User-Agent: Mozilla/5.0 (X11; Linux x86_64; rv:60.0) Gecko/20100101 Firefox/60.0

Accept: application/json, text/plain, */*

Accept-Language: en-US,en;q=0.5

Accept-Encoding: gzip, deflate

Referer: http://juiceshopthruazwaf.com/

Content-Type: application/json

Content-Length: 107

Cookie: io=ygD2rhS_-3S5-Q_vAAF2; language=en; welcomebanner_status=dismiss; cookieconsent_status=dismiss

Connection: close

 

{"captchaId":14,"captcha":"-6","comment":"<iframe src=\"javascript&colon;alert(`xss`)\"> (anonymous)","rating":3}

HTTP/1.1 403 Forbidden

Server: Microsoft-Azure-Application-Gateway/v2

Date: Sun, 11 Oct 2020 02:26:32 GMT

Content-Type: text/html

Content-Length: 179

Connection: close

 

<html>

<head><title>403 Forbidden</title></head>

<body>

<center><h1>403 Forbidden</h1></center>

<hr><center>Microsoft-Azure-Application-Gateway/v2</center>

</body>

</html>

 

  1. The 403 Forbidden response from the Application Gateway tells us that the request with the POC XSS payload was blocked by Azure WAF

 

 

Understanding What Happened 

 

Upon reviewing the HTTP requests and responses for the two attempts to inject POC XSS payload to the same instance of the Juice Shop application, we see the pattern as shown in the below table.  This clearly indicates that the malicious XSS payload which could otherwise be stored in the application is not allowed through by Azure WAF.

 

XSS Exploitation Route

Success

Direct

Yes

Through WAF

No

 

Now let us use the Azure Monitor Workbook for WAF to understand how the WAF handled traffic with the XSS payload.  This workbook visualizes security relevant WAF events across several filterable panels.  It works with all WAF types, including Application Gateway, Front Door, and CDN, and can be filtered based on WAF type or a specific WAF instance.

 

Click here to deploy Azure Monitor Workbook for WAF to your subscription in Azure.

 

  • Tip:  To understand what is happening when traffic with XSS payload destined for the Juice Shop application goes through the Azure WAF, you can also examine the log entries associated with ApplicationGatewayFirewallLog in the Azure Monitor

 

 

Reviewing WAF logs in the Workbook

 

  1. You can access the WAF workbook by going into the Workbook blade and then selecting the WAF workbook deployed for this testing.  Once in the workbook, ensure that you have selected the appropriate Time Range, WAF Type and WAF Items

 

Mohit_Kumar_0-1609801204836.png

 

  1. You should also ensure that you have selected the correct Public IP address for your attacker machine (Kali VM) in the Top 10 Attacking IP Addresses, filter to single IP address pane

 

  • Tip:  If you are using the Azure WAF Attack Testing Lab Environment Deployment Template and have followed the lab setup instructions then the client IP address will be the public IP address of the Azure Firewall in your demo environment

 

Mohit_Kumar_0-1609894963883.png

 

  1. After selecting the correct client IP, we scroll back up to the top of the Workbook and review the visualizations at the top, in the WAF Workbook.  Following are the sections of the workbook we will be using as called out in the figure below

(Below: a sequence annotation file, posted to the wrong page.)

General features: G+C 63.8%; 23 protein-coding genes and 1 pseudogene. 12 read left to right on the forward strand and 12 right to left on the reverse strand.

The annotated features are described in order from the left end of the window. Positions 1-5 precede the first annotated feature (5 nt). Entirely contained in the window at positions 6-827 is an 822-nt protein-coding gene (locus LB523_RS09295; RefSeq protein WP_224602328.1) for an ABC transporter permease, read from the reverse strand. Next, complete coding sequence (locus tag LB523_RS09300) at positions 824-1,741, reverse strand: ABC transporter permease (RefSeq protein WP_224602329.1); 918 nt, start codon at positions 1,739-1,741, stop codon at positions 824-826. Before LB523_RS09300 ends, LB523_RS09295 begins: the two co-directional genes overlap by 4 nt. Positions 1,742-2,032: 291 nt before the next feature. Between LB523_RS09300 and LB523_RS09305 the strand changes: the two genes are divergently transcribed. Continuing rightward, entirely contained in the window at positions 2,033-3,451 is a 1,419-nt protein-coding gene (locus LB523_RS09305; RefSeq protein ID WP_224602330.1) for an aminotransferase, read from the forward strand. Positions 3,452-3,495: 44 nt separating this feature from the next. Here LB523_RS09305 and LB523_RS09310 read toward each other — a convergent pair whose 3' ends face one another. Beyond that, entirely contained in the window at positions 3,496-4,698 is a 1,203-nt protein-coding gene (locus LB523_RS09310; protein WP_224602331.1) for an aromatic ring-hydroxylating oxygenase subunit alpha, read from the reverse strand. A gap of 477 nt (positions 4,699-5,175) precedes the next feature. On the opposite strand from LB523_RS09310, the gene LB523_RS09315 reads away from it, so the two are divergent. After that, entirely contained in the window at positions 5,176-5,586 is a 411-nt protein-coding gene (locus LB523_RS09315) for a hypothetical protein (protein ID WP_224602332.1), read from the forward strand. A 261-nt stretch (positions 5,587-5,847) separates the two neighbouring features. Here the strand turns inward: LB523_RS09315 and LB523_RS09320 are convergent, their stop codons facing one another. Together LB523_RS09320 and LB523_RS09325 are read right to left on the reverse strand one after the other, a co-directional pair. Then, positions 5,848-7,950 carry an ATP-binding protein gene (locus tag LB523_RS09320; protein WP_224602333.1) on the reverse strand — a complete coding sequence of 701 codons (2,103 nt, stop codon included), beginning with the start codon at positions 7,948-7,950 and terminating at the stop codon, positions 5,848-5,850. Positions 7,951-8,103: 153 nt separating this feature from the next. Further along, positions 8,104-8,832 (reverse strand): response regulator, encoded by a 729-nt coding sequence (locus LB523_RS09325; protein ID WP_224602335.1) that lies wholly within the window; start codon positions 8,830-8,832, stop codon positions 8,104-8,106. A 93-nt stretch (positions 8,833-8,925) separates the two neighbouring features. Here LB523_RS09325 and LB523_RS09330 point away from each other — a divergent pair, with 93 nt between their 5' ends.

a. WAF actions filter

b. Top 40 Blocked Request URI addresses, filter to single URI address

c. Top 50 event trigger, filter by rule name

d. Message, full details

 

Mohit_Kumar_1-1609895311056.png

Note:  For a detailed overview of these sections of the WAF workbook, please refer to the Overview of the Workbook Sections in the previous tutorial, Reconnaissance Playbook

 

  1. From the sliced data in the WAF workbook, we can see that two requests to the /api/Feedbacks/ URI were blocked by WAF.  Upon reviewing the Top 50 event trigger, filter by rule name we see all the rules which evaluated the POC XSS payload in the request; the Message, full details section shows that the traffic was blocked by Mandatory rule because the Anomaly Score threshold was exceeded (Total Score: 53, XSS=35) with XSS attack being the closest match
  2. The below table shows an extract of the Top 50 event trigger, filter by rule name output for request with the XSS traffic.  This data shows that the WAF evaluated the POC payload in the HTTP request to detect XSS injection and therefore blocked it

 

Rule

count_

Remote Command Execution: Unix Shell Expression Found

1

XSS Attack Detected via libinjection

1

XSS Filter - Category 4: Javascript URI Vector

1

NoScript XSS InjectionChecker: HTML Injection

1

NoScript XSS InjectionChecker: Attribute Injection

1

IE XSS Filters - Attack Detected.

1

XSS Filter - Category 5: Disallowed HTML Attributes

1

Possible XSS Attack Detected - HTML Tag Handler

1

SQL Injection Attack: SQL Tautology Detected.

1

Detects basic SQL authentication bypass attempts 3/3

1

Restricted SQL Character Anomaly Detection (args): # of special characters exceeded (12)

1

 

 

Key Takeaway

 

Cross Site Scripting (XSS) is one of the most common type of application security vulnerability and an external adversary can easily exploit a vulnerable application to compromise the application and its users to elevate their privileges.

 

For web applications secured with it, Azure WAF can protect against XSS attacks by detecting and blocking XSS payload at the network edge, with its out of the box ruleset.

 

 

 

Previous: Reconnaissance Playbook

Next: Data Disclosure and Exfiltration Playbook

 

 

 

 

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‎Jan 14 2021 06:06 PM